The Waters family of South Carolina is descended from Edward Waters, who was born in England and arrived in the Colonies in the early 1600s. Edward was reported to have been shipwrecked on an island during his second trip to Virginia in 1609. He settled in Virginia, south of the James River, in 1618. Edward married Lady Grace O'Neill. He was a member of the House of Burgesses and a Captain in the Virginia Militia.
It is not clear which of Edward's descendants was the father of Philemon Waters I. No records have been found, and the family histories are confusing. Two sons of Philemon Waters I, Philemon II and Thomas W., would eventually settle in what became Newberry County, South Carolina.
Philemon Waters II had an illustrious career beginning with his service in the Virginia Militia under Col. George Washington during the French & Indian Wars. (See Philemon Waters - French and Indian Wars - Ft. Necessity for more information about Plilemon's service and connection with the mystery of Ft Necessity.) He moved to South Carolina where he was a businessman and landowner. He served multiple terms in the South Carolina legislature, was a tax assessor and collector, county court judge, and surveyor. He was a Colonel in the South Carolina Militia during the American Revolution and was appointed as a member of the South Carolina state convention to ratify the U.S. Constitution, where he voted "no."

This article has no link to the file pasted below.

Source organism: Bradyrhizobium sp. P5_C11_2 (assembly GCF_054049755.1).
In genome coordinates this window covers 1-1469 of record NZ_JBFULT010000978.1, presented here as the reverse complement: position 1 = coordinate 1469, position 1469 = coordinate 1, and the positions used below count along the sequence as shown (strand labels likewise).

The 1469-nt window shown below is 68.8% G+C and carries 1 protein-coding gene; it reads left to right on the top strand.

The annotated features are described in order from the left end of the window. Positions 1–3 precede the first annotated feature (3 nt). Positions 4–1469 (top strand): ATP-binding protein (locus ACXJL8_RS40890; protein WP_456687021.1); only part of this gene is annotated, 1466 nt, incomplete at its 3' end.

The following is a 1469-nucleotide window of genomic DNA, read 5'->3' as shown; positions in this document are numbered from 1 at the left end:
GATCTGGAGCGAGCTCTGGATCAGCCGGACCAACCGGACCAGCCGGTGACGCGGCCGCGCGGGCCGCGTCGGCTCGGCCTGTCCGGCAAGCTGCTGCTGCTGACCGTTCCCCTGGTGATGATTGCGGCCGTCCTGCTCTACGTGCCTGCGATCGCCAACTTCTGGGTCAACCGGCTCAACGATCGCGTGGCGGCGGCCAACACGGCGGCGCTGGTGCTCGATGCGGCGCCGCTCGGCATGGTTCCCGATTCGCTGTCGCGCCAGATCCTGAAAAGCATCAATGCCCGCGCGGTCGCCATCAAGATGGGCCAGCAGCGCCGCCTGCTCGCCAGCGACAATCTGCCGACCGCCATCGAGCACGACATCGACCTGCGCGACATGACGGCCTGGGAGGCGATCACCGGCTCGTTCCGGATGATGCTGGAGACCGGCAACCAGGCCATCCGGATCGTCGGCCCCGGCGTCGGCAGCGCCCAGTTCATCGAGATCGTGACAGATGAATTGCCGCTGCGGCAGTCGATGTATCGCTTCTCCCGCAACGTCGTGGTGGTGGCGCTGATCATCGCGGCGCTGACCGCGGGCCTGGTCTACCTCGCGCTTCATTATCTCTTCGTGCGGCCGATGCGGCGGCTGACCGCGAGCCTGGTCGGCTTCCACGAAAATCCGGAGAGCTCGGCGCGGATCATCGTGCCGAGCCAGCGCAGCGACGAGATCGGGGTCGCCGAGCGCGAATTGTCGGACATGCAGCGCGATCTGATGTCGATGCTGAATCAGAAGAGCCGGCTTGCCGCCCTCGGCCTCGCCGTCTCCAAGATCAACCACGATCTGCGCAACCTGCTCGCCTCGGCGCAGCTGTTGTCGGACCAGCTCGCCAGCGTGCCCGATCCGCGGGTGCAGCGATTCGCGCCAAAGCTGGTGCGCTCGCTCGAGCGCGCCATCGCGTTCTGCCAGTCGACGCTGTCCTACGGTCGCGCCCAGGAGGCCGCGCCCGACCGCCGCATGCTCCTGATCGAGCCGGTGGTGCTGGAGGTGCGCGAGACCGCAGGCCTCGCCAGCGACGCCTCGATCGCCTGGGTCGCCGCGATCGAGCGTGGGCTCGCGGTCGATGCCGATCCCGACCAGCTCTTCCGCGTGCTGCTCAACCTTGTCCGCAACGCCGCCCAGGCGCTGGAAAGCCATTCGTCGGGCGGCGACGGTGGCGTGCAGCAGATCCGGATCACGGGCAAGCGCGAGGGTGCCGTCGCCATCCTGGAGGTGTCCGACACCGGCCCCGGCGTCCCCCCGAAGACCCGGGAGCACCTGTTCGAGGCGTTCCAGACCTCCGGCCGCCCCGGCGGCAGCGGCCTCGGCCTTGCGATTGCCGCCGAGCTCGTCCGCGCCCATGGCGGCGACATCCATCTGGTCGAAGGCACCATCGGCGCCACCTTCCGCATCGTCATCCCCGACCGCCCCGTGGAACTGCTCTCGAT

Rosanna Waters, daughter of Philemon II, married John Summers. They raised their grandson, Larkin Drayton Griffin, who was the grandfather of Nellie Neal.
Highlighted names show the direct ancestor line of Selma Crotwell.